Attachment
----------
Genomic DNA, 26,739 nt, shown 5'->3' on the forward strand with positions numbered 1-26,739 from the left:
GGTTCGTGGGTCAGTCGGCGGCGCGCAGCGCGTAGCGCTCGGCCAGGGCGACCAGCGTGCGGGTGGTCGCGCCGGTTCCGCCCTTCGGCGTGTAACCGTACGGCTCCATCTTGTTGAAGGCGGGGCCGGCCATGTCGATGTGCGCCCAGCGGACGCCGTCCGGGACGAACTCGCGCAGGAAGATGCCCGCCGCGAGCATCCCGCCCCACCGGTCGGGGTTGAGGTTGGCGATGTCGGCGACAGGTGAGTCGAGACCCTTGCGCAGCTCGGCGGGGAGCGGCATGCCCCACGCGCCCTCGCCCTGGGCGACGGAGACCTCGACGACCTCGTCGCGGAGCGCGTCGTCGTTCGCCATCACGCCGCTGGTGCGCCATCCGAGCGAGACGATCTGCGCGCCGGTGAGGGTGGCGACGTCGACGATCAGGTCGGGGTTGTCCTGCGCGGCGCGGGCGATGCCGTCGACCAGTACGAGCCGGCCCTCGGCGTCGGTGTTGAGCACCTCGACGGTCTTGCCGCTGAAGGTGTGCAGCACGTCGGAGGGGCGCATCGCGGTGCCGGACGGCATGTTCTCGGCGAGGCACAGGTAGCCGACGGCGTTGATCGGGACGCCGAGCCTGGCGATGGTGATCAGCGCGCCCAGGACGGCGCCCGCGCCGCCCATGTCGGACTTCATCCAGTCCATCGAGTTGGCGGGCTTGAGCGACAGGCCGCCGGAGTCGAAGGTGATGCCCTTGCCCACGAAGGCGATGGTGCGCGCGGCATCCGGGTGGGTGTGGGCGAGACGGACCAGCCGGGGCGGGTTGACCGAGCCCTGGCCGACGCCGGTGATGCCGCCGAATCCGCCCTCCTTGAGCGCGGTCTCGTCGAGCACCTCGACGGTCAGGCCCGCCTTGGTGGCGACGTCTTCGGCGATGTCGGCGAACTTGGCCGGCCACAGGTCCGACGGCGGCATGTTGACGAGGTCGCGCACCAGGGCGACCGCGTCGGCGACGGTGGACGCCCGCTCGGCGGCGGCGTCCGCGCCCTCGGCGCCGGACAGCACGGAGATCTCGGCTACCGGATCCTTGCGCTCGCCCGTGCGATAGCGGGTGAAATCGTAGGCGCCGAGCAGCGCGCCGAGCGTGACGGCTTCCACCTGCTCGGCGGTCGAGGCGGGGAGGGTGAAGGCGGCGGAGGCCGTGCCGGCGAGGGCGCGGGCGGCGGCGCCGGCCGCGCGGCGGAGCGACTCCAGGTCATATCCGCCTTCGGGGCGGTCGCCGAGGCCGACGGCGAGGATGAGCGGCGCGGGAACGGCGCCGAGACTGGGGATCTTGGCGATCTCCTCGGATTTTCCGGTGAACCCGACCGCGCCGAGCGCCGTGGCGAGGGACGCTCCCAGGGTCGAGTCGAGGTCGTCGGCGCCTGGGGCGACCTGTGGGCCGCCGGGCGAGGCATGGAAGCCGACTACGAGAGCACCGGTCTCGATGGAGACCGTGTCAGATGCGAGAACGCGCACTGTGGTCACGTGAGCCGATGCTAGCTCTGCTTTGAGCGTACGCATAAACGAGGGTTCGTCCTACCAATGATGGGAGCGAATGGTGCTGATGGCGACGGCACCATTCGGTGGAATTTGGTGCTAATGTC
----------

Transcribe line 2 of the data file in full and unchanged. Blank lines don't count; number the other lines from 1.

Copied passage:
GGTTCGTGGGTCAGTCGGCGGCGCGCAGCGCGTAGCGCTCGGCCAGGGCGACCAGCGTGCGGGTGGTCGCGCCGGTTCCGCCCTTCGGCGTGTAACCGTACGGCTCCATCTTGTTGAAGGCGGGGCCGGCCATGTCGATGTGCGCCCAGCGGACGCCGTCCGGGACGAACTCGCGCAGGAAGATGCCCGCCGCGAGCATCCCGCCCCACCGGTCGGGGTTGAGGTTGGCGATGTCGGCGACAGGTGAGTCGAGACCCTTGCGCAGCTCGGCGGGGAGCGGCATGCCCCACGCGCCCTCGCCCTGGGCGACGGAGACCTCGACGACCTCGTCGCGGAGCGCGTCGTCGTTCGCCATCACGCCGCTGGTGCGCCATCCGAGCGAGACGATCTGCGCGCCGGTGAGGGTGGCGACGTCGACGATCAGGTCGGGGTTGTCCTGCGCGGCGCGGGCGATGCCGTCGACCAGTACGAGCCGGCCCTCGGCGTCGGTGTTGAGCACCTCGACGGTCTTGCCGCTGAAGGTGTGCAGCACGTCGGAGGGGCGCATCGCGGTGCCGGACGGCATGTTCTCGGCGAGGCACAGGTAGCCGACGGCGTTGATCGGGACGCCGAGCCTGGCGATGGTGATCAGCGCGCCCAGGACGGCGCCCGCGCCGCCCATGTCGGACTTCATCCAGTCCATCGAGTTGGCGGGCTTGAGCGACAGGCCGCCGGAGTCGAAGGTGATGCCCTTGCCCACGAAGGCGATGGTGCGCGCGGCATCCGGGTGGGTGTGGGCGAGACGGACCAGCCGGGGCGGGTTGACCGAGCCCTGGCCGACGCCGGTGATGCCGCCGAATCCGCCCTCCTTGAGCGCGGTCTCGTCGAGCACCTCGACGGTCAGGCCCGCCTTGGTGGCGACGTCTTCGGCGATGTCGGCGAACTTGGCCGGCCACAGGTCCGACGGCGGCATGTTGACGAGGTCGCGCACCAGGGCGACCGCGTCGGCGACGGTGGACGCCCGCTCGGCGGCGGCGTCCGCGCCCTCGGCGCCGGACAGCACGGAGATCTCGGCTACCGGATCCTTGCGCTCGCCCGTGCGATAGCGGGTGAAATCGTAGGCGCCGAGCAGCGCGCCGAGCGTGACGGCTTCCACCTGCTCGGCGGTCGAGGCGGGGAGGGTGAAGGCGGCGGAGGCCGTGCCGGCGAGGGCGCGGGCGGCGGCGCCGGCCGCGCGGCGGAGCGACTCCAGGTCATATCCGCCTTCGGGGCGGTCGCCGAGGCCGACGGCGAGGATGAGCGGCGCGGGAACGGCGCCGAGACTGGGGATCTTGGCGATCTCCTCGGATTTTCCGGTGAACCCGACCGCGCCGAGCGCCGTGGCGAGGGACGCTCCCAGGGTCGAGTCGAGGTCGTCGGCGCCTGGGGCGACCTGTGGGCCGCCGGGCGAGGCATGGAAGCCGACTACGAGAGCACCGGTCTCGATGGAGACCGTGTCAGATGCGAGAACGCGCACTGTGGTCACGTGAGCCGATGCTAGCTCTGCTTTGAGCGTACGCATAAACGAGGGTTCGTCCTACCAATGATGGGAGCGAATGGTGCTGATGGCGACGGCACCATTCGGTGGAATTTGGTGCTAATGTC